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Stay-at-home mom Holly Vann called last week’s historic gay rights decisions by the U.S. Supreme Court “a huge deal” for her family.

“It’s a giant step,” said Vann, who married her partner, Sherri, in a civil ceremony in Gresham on June 15, 2002, a year to the day after their first kiss. by: NEWS-TIMES PHOTO: CHASE ALLGOOD - Rae and Heather Nichelle-Peres pause on the Pacific University campus in Forest Grove Friday, two days after the U.S. Supreme Court struck down the federal Defense of Marriage Act. The Portland couple (Heather is a Pacific graduate; Rae graduated from Portland State University) hope the ruling will pave the way for legal same-sex marriage in Oregon.

She predicted that the court’s dual June 26 rulings — which struck down the 17-year-old federal Defense of Marriage Act and nullified California’s Proposition 8 — could soon pave the way for legal same-sex marriage in Oregon.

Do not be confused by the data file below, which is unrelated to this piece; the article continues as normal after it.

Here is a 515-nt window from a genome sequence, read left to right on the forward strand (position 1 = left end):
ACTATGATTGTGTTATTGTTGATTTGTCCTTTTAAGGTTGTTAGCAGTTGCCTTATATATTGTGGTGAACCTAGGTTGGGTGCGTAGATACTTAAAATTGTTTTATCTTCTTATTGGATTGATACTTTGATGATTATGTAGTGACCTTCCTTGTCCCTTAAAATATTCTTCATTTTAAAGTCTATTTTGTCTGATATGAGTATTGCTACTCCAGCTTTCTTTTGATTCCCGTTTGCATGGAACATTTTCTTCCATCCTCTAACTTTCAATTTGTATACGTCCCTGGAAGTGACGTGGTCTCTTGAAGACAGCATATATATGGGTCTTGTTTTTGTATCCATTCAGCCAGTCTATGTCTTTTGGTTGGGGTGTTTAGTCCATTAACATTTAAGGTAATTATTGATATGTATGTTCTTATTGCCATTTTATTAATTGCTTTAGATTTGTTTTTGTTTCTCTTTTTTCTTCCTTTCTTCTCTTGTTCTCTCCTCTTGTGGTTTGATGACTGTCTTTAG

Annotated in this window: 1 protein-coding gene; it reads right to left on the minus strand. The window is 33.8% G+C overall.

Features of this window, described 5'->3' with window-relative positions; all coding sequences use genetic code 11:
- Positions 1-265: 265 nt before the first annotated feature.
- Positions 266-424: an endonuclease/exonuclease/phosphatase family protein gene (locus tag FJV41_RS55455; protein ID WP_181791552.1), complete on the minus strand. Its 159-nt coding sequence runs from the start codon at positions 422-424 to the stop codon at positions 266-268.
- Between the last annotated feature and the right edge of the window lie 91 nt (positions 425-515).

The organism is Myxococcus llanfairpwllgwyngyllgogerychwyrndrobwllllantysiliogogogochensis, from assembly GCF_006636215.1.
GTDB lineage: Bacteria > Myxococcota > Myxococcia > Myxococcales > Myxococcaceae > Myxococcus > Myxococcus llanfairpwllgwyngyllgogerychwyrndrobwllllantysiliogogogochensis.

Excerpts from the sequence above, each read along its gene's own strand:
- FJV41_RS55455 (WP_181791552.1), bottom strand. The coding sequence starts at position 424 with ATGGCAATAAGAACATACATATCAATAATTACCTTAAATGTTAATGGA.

“If not,” Holly said, “it might mean we’ll move.”

Coming on the heels of a national sea change in peoples’ attitudes about gay rights, the high court’s signaling of support for marriage equality means everything to Sherri and Holly, who share a home in Cornelius and are the parents of two young children.

Holly was artificially inseminated after she and Rae decided they wanted kids. They’ve gone to great lengths to ensure that their daughters Jordan, 11, and Kendra, 9, will be provided for should something happen to one of them — not an easy task for same-sex partners. by: COURTESY PHOTOS - Together for 12 years, Sherri and Holly Vann were legally married in Canada in 2003 because Oregon does not recognize same-sex marriage. Here, they pose outdoors a day before Holly gave birth to their oldest daughter, Jordan.